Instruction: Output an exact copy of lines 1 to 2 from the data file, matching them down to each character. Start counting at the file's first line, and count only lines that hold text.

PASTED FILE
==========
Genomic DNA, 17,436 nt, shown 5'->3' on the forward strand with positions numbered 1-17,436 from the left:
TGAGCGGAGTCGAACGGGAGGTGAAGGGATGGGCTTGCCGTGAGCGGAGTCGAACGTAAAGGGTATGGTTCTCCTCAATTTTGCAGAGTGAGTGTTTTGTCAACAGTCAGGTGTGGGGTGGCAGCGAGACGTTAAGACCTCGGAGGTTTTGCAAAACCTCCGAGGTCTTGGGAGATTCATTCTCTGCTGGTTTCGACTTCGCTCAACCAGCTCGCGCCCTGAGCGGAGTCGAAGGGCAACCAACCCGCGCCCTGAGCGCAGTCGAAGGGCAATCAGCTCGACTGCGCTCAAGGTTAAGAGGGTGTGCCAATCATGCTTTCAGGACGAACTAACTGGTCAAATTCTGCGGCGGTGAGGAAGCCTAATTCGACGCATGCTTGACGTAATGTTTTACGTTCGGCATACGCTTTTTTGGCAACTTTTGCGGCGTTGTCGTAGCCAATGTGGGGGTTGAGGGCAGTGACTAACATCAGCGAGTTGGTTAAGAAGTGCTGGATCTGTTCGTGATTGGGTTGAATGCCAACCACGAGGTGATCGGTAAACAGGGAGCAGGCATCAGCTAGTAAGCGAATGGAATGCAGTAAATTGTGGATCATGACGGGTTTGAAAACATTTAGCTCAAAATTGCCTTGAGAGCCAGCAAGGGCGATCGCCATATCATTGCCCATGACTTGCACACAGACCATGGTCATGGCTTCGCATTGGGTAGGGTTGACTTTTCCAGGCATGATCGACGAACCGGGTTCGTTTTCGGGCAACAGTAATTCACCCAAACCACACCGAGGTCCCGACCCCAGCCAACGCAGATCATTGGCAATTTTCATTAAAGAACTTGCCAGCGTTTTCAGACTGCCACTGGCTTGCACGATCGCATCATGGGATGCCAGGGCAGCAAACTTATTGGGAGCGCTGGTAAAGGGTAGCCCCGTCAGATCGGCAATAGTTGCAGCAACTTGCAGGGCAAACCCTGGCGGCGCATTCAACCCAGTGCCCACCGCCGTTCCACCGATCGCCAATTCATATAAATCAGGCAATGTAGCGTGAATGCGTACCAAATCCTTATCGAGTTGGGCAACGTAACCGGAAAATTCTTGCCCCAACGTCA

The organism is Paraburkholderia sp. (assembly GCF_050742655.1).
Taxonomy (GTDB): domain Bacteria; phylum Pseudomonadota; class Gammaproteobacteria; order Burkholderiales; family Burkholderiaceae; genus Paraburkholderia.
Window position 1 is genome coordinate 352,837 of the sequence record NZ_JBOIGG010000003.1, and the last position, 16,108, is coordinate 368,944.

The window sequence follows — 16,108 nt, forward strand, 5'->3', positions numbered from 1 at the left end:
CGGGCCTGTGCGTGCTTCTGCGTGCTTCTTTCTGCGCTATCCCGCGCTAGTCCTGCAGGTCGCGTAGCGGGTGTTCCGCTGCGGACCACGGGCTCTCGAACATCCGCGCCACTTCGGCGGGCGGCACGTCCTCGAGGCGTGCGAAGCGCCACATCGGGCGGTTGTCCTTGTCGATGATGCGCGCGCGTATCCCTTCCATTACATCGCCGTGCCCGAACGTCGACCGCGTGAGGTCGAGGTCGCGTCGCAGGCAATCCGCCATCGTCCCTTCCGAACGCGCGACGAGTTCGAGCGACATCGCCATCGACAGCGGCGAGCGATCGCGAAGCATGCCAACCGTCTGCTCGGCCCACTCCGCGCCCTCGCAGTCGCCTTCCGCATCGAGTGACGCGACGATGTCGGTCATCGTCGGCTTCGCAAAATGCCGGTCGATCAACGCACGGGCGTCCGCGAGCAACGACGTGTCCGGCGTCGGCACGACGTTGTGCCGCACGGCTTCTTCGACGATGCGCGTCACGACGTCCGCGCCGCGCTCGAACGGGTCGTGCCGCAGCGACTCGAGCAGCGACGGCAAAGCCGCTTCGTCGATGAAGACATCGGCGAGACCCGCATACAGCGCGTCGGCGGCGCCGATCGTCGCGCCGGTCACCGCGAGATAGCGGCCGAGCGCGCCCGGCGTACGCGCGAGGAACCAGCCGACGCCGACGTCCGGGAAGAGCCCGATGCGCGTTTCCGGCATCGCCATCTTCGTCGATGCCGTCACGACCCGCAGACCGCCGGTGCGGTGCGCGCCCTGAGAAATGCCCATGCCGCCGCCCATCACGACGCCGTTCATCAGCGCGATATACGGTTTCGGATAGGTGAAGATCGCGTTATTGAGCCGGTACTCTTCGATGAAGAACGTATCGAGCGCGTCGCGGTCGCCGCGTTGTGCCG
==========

Genomic DNA, 17,436 nt, shown 5'->3' on the forward strand with positions numbered 1-17,436 from the left:
TGAGCGGAGTCGAACGGGAGGTGAAGGGATGGGCTTGCCGTGAGCGGAGTCGAACGTAAAGGGTATGGTTCTCCTCAATTTTGCAGAGTGAGTGTTTTGTCAACAGTCAGGTGTGGGGTGGCAGCGAGACGTTAAGACCTCGGAGGTTTTGCAAAACCTCCGAGGTCTTGGGAGATTCATTCTCTGCTGGTTTCGACTTCGCTCAACCAGCTCGCGCCCTGAGCGGAGTCGAAGGGCAACCAACCCGCGCCCTGAGCGCAGTCGAAGGGCAATCAGCTCGACTGCGCTCAAGGTTAAGAGGGTGTGCCAATCATGCTTTCAGGACGAACTAACTGGTCAAATTCTGCGGCGGTGAGGAAGCCTAATTCGACGCATGCTTGACGTAATGTTTTACGTTCGGCATACGCTTTTTTGGCAACTTTTGCGGCGTTGTCGTAGCCAATGTGGGGGTTGAGGGCAGTGACTAACATCAGCGAGTTGGTTAAGAAGTGCTGGATCTGTTCGTGATTGGGTTGAATGCCAACCACGAGGTGATCGGTAAACAGGGAGCAGGCATCAGCTAGTAAGCGAATGGAATGCAGTAAATTGTGGATCATGACGGGTTTGAAAACATTTAGCTCAAAATTGCCTTGAGAGCCAGCAAGGGCGATCGCCATATCATTGCCCATGACTTGCACACAGACCATGGTCATGGCTTCGCATTGGGTAGGGTTGACTTTTCCAGGCATGATCGACGAACCGGGTTCGTTTTCGGGCAACAGTAATTCACCCAAACCACACCGAGGTCCCGACCCCAGCCAACGCAGATCATTGGCAATTTTCATTAAAGAACTTGCCAGCGTTTTCAGACTGCCACTGGCTTGCACGATCGCATCATGGGATGCCAGGGCAGCAAACTTATTGGGAGCGCTGGTAAAGGGTAGCCCCGTCAGATCGGCAATAGTTGCAGCAACTTGCAGGGCAAACCCTGGCGGCGCATTCAACCCAGTGCCCACCGCCGTTCCACCGATCGCCAATTCATATAAATCAGGCAATGTAGCGTGAATGCGTACCAAATCCTTATCGAGTTGGGCAACGTAACCGGAAAATTCTTGCCCCAACGTCA